Whilst I have seen some criticism of that content its vastly superior to anything Ive seen a teacher create in an LMS. As for the teachers at my own kids school I don't think most of them are either capable or willing to use an LMS. They managed to jettison their old "too hard" LMS a couple of years back promising to replace it with something easier which never happened, so now they don't have anything. My daughter has never used an LMS / learning platform until now.
As with going Flipped, the use of external services such as Khan can be perceived as that educator being lazy an pawning off educational responsibility to some on-line tool. Students, parents, and even admins see it as a crutch and that "the educator should be doing this in the classroom".
With that said, I tell my students that it is a different way to see/hear the work than what I present in class and they should seek out other on-line explanations too. The search is an educational experience in itself and yes, they come back to me with interesting results. I opened a Forum for them to report their results.
For Khan Academy, I find their explanations a bit involved and have used LearnZillion with better results.
I played with Kahn Academy a bit, and thought it seemed quite fun.
If you think it is a threat to Moodle, then I think you misenterprit what Moodle is. Moodle provides the onilne space that teachers and students need to do their teaching and learning. Or, to put it another way, it provides the teacher with the tools require to build such a space. That space will probably be different for different teachers, and for different groups of students learning different things.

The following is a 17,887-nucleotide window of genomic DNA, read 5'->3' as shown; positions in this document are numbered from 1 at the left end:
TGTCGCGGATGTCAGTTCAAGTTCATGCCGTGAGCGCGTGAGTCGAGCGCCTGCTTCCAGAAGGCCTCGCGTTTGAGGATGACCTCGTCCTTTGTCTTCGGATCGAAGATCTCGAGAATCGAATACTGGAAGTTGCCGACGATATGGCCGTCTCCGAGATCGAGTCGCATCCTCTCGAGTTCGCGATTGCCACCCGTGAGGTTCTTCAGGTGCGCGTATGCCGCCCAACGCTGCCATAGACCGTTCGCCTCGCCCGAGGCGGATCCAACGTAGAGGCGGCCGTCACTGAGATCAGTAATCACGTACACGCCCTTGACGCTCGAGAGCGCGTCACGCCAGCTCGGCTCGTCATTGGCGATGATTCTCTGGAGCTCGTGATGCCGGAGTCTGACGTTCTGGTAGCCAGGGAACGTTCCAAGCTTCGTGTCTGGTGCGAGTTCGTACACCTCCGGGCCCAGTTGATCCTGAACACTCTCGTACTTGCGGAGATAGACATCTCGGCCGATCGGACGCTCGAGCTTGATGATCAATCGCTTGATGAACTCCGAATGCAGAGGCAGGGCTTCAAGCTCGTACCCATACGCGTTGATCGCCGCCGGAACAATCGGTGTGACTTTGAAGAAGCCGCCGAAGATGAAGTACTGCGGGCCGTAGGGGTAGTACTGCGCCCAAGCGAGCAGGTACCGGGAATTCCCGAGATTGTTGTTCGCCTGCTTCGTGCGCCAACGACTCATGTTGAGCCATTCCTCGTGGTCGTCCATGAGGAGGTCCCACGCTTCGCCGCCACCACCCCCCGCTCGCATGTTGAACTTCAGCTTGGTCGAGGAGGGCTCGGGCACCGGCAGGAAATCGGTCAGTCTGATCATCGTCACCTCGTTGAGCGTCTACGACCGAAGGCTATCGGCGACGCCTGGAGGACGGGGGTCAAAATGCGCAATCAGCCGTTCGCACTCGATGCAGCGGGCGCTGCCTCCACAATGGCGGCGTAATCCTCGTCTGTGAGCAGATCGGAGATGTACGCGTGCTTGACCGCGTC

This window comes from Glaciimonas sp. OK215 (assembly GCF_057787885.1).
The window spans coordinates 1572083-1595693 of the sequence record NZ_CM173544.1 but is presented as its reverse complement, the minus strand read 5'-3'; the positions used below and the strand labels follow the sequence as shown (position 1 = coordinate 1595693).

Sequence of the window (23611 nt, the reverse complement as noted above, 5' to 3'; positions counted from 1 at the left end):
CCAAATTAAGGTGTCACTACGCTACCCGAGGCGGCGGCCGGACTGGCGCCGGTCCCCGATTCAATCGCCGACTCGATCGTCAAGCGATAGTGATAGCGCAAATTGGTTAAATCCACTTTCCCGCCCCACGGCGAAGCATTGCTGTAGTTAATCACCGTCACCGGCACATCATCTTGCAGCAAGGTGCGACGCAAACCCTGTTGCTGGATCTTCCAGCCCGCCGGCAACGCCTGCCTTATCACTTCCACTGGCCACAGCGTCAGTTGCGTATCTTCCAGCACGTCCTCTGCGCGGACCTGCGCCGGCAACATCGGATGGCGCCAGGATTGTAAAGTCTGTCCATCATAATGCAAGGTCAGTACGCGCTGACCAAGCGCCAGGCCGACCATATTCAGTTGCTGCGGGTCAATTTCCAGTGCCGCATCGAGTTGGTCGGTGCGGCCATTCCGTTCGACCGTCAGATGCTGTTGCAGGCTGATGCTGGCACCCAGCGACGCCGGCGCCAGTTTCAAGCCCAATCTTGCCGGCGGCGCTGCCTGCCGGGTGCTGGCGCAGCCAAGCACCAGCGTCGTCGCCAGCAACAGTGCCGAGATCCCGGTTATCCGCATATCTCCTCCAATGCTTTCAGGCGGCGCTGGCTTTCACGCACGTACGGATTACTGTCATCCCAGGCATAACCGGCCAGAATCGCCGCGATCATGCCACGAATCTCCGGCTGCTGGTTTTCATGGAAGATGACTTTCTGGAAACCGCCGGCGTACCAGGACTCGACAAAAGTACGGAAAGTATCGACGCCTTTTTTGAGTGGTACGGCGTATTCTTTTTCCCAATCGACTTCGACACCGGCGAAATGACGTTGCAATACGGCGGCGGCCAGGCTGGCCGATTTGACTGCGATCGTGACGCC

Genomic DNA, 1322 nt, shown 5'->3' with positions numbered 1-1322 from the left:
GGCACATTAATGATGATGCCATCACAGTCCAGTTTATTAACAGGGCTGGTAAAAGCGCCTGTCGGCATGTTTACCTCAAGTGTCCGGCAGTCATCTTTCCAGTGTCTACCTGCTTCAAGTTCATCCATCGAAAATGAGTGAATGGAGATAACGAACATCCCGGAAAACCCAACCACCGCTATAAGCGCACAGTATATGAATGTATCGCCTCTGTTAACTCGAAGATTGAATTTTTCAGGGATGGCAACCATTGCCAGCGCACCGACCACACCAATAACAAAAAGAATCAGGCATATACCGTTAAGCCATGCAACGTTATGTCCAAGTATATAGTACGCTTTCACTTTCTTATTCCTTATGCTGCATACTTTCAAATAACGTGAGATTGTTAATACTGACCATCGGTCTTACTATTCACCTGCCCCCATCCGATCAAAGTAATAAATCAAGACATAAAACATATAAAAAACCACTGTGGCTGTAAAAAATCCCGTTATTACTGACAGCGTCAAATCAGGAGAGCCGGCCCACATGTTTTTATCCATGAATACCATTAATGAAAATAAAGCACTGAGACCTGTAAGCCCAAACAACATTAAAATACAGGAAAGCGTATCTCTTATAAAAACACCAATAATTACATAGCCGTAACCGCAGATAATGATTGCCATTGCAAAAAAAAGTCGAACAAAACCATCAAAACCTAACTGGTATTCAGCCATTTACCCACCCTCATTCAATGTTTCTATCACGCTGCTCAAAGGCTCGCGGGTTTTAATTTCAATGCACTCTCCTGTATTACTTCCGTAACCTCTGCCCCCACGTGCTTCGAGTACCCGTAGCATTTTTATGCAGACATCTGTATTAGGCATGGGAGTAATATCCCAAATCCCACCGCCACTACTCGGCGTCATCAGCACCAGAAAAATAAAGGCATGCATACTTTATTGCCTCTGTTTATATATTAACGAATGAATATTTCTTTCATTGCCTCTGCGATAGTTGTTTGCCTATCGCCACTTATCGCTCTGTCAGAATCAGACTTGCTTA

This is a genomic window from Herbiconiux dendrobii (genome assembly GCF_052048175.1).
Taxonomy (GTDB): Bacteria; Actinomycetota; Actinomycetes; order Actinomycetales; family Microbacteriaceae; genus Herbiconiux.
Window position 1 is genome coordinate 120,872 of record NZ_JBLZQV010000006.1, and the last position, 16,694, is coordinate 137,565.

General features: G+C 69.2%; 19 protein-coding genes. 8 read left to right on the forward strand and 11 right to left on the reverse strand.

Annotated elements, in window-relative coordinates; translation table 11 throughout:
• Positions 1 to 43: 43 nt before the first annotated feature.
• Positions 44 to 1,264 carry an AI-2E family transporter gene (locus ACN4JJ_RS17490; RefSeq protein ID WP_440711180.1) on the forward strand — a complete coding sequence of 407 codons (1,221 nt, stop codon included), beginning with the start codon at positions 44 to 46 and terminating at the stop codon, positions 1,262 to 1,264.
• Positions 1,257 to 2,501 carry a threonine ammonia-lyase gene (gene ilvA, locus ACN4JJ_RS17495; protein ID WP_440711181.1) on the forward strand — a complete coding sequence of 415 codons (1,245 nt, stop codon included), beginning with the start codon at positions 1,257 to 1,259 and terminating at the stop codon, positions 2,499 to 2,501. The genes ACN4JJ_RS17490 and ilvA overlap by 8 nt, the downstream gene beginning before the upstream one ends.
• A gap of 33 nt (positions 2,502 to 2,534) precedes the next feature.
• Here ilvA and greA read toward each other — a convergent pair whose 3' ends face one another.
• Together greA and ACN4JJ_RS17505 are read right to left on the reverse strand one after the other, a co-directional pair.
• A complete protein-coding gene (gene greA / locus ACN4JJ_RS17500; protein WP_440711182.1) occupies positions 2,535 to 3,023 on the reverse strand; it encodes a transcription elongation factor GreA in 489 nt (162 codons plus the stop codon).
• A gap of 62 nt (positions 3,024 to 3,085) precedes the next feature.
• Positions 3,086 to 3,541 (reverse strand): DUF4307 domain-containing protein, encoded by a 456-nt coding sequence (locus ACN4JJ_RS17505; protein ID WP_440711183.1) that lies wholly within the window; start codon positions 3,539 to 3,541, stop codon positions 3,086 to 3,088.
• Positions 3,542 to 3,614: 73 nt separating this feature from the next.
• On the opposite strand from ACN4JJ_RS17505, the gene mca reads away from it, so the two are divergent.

It is absolutely fine if what the teacher wants to do is to direct their students to Kahn academy. That is why Moodle has the external tool modules to let teachers easily link to external tools. See https://www.edu-apps.org/index.html?tool=khan_academyIf you were a marketing manager, thinking that Moodle has to 'sell' its own tools in order to 'win', then you might see Kahn as a threat. However, if you think that the mission of Moodle is to enhance education throughout the world, then I think you would see Kahn academy as a fellow traveller on that missions, and one we can, and do, work with.
I haven't misinterpreted what Moodle is but students only get out of an LMS what their teacher puts in, which in the case of my daughter is zero.
If other solutions offer not only software but content / courses you can easily take and re-purpose that is a big advantage over an "empty space".
I know a few teachers, I don't remember any saying "we need more tools". What you hear quite often is "we need more time".